I will always make myself available at the beginning and end of each session to talk and listen to you. This open dialogue is so important. In the early days leaving your child in a new setting is very unsettling, perhaps even more upsetting for you than your child. I will always be available to talk, so if you feel you need to text/ring to see just how he/she is getting on, then please do. Usually, with comforting and a little distraction even the very youngest child is quite happy to start exploring their new setting quickly after Mummy or Daddy has left. At the end of the day, I will let you know how our day has gone. That will include giving an insight into our activities and outings; reciting your child’s achievements and triumphs that day and perhaps if I have picked up on something that has particularly interested and captured their imagination, we can talk about it, so that we can jointly build on these interests in the setting and at home. Any accidents that day will have been recorded and I will ask you to sign the appropriate form. If you have given written permission to administer medicine at the start of the session, I will ask you to sign to accept that I have followed your written instructions. Please refer to my Medicines Policy. Each day you will receive a notification in your child’s Care Diary through Tapestry and will be able to see details on their toileting, sleep, meals and feeds. I always put any uneaten food back into their lunch box. From this you can also see what they have eaten through the day.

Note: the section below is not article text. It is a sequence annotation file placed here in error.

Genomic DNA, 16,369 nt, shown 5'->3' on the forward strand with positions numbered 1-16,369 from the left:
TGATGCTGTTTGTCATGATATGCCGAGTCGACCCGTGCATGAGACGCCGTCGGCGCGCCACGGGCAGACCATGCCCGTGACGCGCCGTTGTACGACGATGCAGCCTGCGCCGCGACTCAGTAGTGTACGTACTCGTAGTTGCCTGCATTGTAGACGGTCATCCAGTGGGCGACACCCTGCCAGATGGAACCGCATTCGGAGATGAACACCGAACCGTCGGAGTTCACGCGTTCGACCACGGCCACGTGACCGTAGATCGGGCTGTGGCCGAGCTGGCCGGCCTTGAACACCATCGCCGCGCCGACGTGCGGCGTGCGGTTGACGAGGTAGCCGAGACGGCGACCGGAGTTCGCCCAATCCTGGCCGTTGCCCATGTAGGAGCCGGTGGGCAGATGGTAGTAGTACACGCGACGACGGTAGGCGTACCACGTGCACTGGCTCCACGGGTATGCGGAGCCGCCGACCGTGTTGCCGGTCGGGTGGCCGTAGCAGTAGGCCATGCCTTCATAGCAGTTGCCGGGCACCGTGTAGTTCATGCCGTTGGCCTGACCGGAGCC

I use Tapestry, an online journal, to record all the learning and fun of children’s early years education. Each week day your child attends you will receive a record of their experiences and development using photos, videos and diary entries. You will be able to add your own comments and share photos and videos, and together we will weave the story of how your child is growing and developing. Tapestry allows all records to be stored on a secure platform. Each term you will receive a report to show how your child is growing and developing and a progression report showing their development between terms. We will be able to share progress, answer queries and discuss appropriate next steps for your child in a termly meeting. I will use ‘Tapestry’ to keep you informed about forth coming topics and this information will also be available on my website . www.daisydollchildminder.com.
I hope to learn the values that you as a family apply to parenting and support and value your wishes in the setting. Although, as parents we all may have different ideas and yours may well be different to the ones I apply in my family; I want you to know, I will respect your values and wishes for your child’s development.